Today, I am a board-certified oncology chaplain, that is, I specialize in providing spiritual care to patients with cancer at St. Joseph Mercy Cancer Center in Brighton, Michigan. Today, I know what Marlene meant when she said “because you are a healer.” Today I know that being with is the most fundamental attribute of a healer. Jesus taught us that. Contrary to what you might think, however, it wasn’t the long and arduous seminary journey that made me a healer. Nor was it the difficult and exhausting clinical pastoral education that followed. Even now it is not the demanding daily task of ministering to critically ill patients that makes me a healer.

Rather, I believe that the healer in us emerges from the seeds of goodness and truth that God implants in every human being at birth. In his writings, Swedenborg calls these seeds “remnants” (of goodness and truth) and says that we are mostly unaware of them until they emerge—often in times of adversity and suffering. I like to think of them as spiritual survival tools in the form of inner strengths without which we could not survive.

God works through our remnants to help us grow in compassion, loving kindness, and the desire to help others. In the process, God heals us. And it is when God heals our own wounds that we become healers to others. The Dutch theologian Henry Nouwen said that life turns us into wounded healers and opens in us the doors through which divine healing flows. We become agents of God’s healing love. No theology degree required.

However, in our modern times, it is difficult to navigate the complex language of healthcare. For example, we must distinguish between curing and healing. Curing is associated with sickness, described as identify a problem, discovering its cause, and applying a remedy. The common cold is a good example of a sickness. Illness, on the other hand, can be defined as a condition that involves loss of meaning in life due to physical and/or mental impairment.

Cancer is an illness. Treatment in form of chemo or radiation has a curative intent if the cancer is found early. If the cancer has progressed to a certain stage, the treatment intent may be palliative or hospice, that is, care focuses on providing comfort and relief from the discomforts of pain, mental stress, and emotional/spiritual distress at any stage of the illness. The goal is to improve the quality of life for both the person and their family.

This is nothing new. Only the means differ. Let’s consider the work of Jesus. Jesus was a folk healer, meaning, he engaged in both, curing and healing. He laid on hands and touched people (Mark 1:41). He used spittle (Mark 8:23) and rubbed mud (John 9:6) on parts of the body. This is how Jesus cured sickness. But Jesus also healed people’s illnesses by restoring meaning to life whether the person’s physical condition improved or not in the long run. For instance, the fever that afflicted Peter’s mother-in-law kept her from fulfilling her domestic role. When the fever left her, she rose and served the visitors (Luke 4:38-39). Jesus, the healer, restored meaning to the life of Peter’s mother-in-law.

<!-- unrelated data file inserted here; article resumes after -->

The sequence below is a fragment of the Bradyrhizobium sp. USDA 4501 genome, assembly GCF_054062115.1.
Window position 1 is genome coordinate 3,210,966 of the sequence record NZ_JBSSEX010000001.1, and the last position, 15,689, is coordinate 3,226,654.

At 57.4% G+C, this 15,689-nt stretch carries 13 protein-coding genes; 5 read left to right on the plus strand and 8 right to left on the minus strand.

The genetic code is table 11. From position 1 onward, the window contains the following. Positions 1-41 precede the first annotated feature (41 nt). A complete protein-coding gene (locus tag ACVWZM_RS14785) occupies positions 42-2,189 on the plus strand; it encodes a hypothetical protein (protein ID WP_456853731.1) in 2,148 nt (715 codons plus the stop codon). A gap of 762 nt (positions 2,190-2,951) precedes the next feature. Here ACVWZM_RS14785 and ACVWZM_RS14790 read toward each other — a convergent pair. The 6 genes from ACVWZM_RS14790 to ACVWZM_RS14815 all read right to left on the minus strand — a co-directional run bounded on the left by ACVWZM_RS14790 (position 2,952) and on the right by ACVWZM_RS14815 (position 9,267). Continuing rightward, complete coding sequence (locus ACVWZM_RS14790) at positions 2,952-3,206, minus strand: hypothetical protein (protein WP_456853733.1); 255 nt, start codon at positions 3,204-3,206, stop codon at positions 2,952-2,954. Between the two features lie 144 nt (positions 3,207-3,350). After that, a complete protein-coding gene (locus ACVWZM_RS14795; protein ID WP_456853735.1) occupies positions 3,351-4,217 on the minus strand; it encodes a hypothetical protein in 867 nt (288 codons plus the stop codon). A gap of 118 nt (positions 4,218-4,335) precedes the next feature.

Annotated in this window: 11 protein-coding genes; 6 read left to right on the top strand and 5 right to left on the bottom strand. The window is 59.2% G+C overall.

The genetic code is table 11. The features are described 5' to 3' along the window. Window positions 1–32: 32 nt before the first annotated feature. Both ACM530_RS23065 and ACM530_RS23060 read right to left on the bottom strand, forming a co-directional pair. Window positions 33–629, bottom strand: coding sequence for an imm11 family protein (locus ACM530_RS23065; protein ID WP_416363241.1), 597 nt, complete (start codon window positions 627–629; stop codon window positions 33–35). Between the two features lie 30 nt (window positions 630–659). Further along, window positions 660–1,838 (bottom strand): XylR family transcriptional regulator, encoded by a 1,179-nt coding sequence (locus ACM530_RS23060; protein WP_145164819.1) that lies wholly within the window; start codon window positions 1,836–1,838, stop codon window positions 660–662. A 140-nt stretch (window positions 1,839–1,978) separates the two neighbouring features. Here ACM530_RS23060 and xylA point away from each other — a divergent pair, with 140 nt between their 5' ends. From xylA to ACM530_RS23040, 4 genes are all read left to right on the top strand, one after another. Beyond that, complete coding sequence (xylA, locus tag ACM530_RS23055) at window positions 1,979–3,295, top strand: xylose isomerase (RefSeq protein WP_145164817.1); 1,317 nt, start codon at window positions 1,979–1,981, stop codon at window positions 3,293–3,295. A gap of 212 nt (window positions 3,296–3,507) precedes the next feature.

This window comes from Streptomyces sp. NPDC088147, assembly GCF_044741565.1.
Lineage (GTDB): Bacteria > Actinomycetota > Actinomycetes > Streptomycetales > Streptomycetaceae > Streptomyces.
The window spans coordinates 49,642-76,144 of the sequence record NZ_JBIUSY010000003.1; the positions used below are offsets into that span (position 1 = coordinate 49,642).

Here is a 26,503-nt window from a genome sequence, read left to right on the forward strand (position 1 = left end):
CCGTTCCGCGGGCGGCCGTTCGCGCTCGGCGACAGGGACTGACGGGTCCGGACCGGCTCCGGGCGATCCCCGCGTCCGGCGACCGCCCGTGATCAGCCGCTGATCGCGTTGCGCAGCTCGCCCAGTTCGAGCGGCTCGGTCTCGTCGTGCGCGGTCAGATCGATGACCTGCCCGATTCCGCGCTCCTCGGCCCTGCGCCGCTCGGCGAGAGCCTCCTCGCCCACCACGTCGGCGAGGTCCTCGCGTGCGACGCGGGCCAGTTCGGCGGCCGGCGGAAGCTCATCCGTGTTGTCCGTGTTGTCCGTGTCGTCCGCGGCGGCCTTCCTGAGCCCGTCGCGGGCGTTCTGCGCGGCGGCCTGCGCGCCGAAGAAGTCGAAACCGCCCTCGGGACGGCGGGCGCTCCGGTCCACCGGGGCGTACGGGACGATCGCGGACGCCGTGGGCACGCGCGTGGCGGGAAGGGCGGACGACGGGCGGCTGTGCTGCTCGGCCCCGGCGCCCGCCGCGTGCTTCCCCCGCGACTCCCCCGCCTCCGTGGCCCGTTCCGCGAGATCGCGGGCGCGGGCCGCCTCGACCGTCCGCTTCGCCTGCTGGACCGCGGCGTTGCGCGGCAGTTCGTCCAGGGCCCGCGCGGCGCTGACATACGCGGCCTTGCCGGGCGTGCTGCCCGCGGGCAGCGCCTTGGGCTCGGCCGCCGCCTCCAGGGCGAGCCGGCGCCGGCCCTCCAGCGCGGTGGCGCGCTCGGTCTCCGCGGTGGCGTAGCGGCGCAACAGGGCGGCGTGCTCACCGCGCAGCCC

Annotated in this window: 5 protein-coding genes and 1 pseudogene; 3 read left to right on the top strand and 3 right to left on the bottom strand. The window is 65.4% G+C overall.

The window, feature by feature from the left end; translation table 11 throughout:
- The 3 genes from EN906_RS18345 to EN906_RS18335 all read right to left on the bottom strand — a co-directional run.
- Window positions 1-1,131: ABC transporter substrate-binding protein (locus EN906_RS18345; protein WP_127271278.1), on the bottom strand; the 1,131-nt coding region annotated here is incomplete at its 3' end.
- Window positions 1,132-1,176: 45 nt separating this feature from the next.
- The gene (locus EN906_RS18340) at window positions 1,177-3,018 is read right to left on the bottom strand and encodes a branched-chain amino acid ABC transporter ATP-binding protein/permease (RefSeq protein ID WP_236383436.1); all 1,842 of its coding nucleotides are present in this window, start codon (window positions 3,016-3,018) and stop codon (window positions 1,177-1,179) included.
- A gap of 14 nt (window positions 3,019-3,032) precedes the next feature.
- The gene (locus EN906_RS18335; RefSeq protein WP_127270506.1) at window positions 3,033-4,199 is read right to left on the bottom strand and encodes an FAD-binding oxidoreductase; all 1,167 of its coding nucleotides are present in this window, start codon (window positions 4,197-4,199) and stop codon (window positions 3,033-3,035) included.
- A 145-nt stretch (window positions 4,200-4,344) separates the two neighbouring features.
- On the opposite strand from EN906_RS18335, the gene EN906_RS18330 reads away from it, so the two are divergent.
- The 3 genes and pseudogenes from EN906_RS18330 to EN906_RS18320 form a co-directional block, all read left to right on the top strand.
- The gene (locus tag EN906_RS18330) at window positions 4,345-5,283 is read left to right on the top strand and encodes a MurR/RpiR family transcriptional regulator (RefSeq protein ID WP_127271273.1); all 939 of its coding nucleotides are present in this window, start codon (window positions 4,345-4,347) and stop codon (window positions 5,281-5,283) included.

As a chaplain, I am a spiritual caregiver. I care for the total person—body, mind, and spirit.  People ask me how I can stand being with cancer patients day in and day out. They want to know how I deal with all the pain, anxiety and sadness that accompany it. True, caring for cancer patients and their loved ones is hard work. I hold hands and hug my patients and those close to them when they cry; sometimes I cry with them. I commiserate with their anger, their fears, their resentments and support their hopes without losing sight of reality. I am sad when patients die. But I also laugh with them frequently and share moments of deep joy and gratefulness. I listen to their stories and help them see the significance and value of their lives. At the end of the day I go home with a big basket of gifts filled with my patient’s courage, insights and wisdoms. They are my teachers and they care for me, too, because any encounter between two people is a two-way street. Let me give you an example of what I mean:

A 72-year old woman by the name of Beth is diagnosed with Stage 4 metastasized ovarian cancer. Her survival chances are not good. She and her newly-retired husband just bought an RV. Their dream is to tour the United States, Canada, and parts of South America. Instead, they will be spending much of their time at the Cancer Center.

When I sat down with Beth for the first time and asked: “How are you today?” She said: “I am dying of cancer, how are you?” When she saw my consternation, she cracked a big smile and said gleefully. “Got ya.” We both laughed. Then I nudged her into a more serious conversation about her prognosis, and she laid out her philosophy: “The cards are on the table. I can either fold or play. It’s my turn to play.” She confided that she felt at peace, knowing that God’s hands held the final cards. I shared with her the Swedenborgian concept that God wants us to act as if we are in charge, but know that we are not. She loved the analogy and told me that she intended to live the remaining days of her life as fully as she possibly could. She was a teacher and wanted to leave something of herself behind, maybe read stories in English to migrant children so they would come to love the language of their host country. “Great idea,” I said. And what about your disrupted RV travel plans?” She laughed. “Could you imagine being on a more exciting trip than I am now? Who needs an RV? It’s parked in the driveway. Now my husband has a place to go when the grandchildren get on his nerves,” she joked. Then she grew serious. “I do worry about leaving my husband behind…” Her eyes got misty for a moment, then they brightened up again and she said, “I told him he should find himself a nice woman who likes to dance so he’ll get some exercise and keep up with the grandchildren.”